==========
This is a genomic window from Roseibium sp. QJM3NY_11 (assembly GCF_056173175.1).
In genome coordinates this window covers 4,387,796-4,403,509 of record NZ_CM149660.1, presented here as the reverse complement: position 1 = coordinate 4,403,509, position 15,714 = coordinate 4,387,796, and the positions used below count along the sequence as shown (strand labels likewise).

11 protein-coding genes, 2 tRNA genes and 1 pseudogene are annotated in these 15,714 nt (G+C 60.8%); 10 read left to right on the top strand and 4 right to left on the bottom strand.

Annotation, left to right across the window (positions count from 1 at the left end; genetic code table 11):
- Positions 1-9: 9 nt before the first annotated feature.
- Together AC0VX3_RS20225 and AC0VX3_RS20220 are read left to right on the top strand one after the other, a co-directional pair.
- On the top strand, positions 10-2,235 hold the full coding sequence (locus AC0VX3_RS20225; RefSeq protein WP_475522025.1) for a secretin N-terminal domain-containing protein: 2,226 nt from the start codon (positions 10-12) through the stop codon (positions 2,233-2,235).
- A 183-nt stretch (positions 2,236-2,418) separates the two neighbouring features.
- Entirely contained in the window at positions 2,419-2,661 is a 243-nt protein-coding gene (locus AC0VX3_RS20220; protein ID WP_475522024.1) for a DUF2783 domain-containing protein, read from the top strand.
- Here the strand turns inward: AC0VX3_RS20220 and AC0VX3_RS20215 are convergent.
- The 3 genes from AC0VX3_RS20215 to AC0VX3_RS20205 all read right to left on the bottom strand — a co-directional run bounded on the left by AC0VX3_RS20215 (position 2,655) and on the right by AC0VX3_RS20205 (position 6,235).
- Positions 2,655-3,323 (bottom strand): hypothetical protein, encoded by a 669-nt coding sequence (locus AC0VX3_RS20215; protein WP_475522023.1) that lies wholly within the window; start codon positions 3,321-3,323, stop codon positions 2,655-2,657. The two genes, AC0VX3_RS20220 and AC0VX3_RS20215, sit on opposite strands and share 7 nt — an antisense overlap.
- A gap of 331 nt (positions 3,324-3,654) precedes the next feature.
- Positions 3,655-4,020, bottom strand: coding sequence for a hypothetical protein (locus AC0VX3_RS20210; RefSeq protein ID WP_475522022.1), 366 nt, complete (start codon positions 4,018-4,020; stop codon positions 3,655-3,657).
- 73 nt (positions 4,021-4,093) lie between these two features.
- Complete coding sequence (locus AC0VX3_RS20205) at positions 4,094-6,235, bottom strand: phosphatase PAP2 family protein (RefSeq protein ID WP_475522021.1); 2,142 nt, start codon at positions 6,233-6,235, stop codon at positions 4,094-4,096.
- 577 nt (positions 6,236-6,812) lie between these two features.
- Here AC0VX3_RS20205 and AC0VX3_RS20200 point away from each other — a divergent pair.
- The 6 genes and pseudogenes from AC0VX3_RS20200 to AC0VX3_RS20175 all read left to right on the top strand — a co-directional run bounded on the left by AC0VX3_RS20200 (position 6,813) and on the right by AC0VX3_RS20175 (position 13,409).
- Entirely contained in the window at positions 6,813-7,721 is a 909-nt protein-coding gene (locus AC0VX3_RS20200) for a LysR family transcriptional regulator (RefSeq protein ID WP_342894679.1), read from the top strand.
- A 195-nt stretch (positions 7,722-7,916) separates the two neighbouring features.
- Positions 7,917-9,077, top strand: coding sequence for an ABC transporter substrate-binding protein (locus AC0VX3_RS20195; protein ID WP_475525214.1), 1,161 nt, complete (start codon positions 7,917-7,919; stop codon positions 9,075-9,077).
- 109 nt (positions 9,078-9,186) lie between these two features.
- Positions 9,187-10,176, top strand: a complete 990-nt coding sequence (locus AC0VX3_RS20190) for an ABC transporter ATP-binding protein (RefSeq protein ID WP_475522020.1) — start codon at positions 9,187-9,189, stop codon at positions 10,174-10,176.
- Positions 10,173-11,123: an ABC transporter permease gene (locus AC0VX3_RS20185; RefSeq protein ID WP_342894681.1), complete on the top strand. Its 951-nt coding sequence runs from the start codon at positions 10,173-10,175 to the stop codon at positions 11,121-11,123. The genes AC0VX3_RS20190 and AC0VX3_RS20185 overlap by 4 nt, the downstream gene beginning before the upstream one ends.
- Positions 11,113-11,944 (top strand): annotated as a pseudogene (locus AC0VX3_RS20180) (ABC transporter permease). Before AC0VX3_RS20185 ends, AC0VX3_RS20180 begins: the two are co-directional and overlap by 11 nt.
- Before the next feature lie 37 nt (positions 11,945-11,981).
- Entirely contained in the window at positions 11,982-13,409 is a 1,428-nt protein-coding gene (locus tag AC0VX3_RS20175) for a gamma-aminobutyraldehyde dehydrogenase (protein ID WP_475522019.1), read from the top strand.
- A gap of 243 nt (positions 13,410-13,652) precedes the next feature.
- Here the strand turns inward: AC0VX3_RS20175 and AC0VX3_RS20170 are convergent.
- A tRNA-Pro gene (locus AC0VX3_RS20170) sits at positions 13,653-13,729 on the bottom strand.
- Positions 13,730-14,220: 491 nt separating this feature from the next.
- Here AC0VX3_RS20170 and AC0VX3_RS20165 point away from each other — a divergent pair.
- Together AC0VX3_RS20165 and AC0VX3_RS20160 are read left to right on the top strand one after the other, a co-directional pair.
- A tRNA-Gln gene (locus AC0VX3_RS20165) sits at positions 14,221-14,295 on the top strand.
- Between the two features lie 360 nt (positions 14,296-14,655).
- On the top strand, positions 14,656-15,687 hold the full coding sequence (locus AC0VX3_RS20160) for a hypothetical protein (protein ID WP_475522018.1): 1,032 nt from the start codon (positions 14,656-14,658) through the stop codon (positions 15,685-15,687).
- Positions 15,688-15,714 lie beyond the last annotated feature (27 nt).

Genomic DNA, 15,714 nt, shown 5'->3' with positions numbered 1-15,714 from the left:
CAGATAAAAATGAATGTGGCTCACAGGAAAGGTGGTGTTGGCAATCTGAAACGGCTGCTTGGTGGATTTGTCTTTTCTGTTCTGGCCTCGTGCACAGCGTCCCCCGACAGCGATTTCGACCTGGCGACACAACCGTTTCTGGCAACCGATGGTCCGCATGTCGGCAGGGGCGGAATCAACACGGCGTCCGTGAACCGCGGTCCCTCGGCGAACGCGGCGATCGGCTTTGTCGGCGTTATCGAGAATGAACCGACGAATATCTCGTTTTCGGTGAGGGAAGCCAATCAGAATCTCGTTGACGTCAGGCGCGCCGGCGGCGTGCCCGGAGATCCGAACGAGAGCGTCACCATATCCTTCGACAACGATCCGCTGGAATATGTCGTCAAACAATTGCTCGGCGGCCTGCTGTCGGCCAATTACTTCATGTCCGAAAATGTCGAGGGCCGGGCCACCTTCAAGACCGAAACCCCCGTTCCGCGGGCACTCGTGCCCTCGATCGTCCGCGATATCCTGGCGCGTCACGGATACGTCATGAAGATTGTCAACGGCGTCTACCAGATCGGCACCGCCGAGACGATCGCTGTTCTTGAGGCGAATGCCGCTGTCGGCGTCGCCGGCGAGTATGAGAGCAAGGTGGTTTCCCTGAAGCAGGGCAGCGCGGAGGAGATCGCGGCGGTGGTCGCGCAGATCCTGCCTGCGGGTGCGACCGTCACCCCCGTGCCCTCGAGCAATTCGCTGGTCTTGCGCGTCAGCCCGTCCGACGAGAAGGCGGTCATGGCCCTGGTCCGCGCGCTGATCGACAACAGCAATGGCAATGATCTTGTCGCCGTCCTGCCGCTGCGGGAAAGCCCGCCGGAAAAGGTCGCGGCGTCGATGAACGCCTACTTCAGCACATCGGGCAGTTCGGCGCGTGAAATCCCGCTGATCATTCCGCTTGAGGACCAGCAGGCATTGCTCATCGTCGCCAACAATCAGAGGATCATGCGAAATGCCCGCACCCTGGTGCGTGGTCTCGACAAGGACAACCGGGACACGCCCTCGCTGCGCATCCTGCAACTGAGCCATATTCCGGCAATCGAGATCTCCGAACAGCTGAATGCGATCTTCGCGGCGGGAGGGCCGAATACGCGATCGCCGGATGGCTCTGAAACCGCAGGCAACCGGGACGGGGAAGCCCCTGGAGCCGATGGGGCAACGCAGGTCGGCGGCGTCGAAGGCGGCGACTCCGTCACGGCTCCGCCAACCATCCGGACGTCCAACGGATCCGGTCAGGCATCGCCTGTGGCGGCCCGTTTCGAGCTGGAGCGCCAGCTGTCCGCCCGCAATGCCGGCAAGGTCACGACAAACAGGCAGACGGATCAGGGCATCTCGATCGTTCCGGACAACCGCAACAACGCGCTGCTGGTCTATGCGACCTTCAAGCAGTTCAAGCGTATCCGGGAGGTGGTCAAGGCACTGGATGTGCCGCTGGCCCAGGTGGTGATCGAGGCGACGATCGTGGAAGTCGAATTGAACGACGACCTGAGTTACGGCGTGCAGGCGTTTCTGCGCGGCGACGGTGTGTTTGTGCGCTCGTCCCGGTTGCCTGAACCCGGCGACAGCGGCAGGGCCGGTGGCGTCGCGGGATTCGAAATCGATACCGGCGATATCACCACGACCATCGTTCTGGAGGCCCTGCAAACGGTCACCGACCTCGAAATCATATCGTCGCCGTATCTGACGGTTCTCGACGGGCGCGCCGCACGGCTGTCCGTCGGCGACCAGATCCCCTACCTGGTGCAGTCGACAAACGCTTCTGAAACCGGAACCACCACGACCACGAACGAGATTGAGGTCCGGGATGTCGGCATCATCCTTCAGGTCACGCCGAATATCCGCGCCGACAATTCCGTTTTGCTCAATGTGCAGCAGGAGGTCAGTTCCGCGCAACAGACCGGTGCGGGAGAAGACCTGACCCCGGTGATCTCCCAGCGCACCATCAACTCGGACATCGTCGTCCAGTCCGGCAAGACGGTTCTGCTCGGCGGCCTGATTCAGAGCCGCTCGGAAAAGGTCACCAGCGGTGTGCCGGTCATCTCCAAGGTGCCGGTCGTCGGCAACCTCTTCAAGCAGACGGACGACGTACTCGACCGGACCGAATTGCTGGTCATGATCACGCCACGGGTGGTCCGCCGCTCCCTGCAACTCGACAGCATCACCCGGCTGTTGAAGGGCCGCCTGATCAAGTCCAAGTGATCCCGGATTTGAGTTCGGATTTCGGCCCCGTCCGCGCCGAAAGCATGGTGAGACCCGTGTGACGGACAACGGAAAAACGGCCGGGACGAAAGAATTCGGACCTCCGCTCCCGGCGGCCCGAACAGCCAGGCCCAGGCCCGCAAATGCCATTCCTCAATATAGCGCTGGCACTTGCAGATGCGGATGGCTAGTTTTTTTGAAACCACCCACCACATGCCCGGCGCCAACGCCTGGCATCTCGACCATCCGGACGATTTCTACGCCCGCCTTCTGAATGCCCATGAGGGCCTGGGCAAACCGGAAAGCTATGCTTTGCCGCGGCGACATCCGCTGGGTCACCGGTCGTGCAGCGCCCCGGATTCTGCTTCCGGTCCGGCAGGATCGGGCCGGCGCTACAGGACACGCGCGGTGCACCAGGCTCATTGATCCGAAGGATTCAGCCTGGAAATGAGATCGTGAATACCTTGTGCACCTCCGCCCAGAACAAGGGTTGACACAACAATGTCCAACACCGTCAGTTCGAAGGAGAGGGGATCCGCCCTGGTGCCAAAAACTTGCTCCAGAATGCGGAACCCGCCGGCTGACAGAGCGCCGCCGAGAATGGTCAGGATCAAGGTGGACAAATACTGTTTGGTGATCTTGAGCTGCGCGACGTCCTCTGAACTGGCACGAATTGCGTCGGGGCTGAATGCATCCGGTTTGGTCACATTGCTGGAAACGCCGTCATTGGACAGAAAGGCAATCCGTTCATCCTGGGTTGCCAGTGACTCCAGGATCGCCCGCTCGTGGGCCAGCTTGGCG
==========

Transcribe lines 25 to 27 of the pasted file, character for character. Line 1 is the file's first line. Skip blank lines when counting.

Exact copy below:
- Positions 10,173-11,123: an ABC transporter permease gene (locus AC0VX3_RS20185; RefSeq protein ID WP_342894681.1), complete on the top strand. Its 951-nt coding sequence runs from the start codon at positions 10,173-10,175 to the stop codon at positions 11,121-11,123. The genes AC0VX3_RS20190 and AC0VX3_RS20185 overlap by 4 nt, the downstream gene beginning before the upstream one ends.
- Positions 11,113-11,944 (top strand): annotated as a pseudogene (locus AC0VX3_RS20180) (ABC transporter permease). Before AC0VX3_RS20185 ends, AC0VX3_RS20180 begins: the two are co-directional and overlap by 11 nt.
- Before the next feature lie 37 nt (positions 11,945-11,981).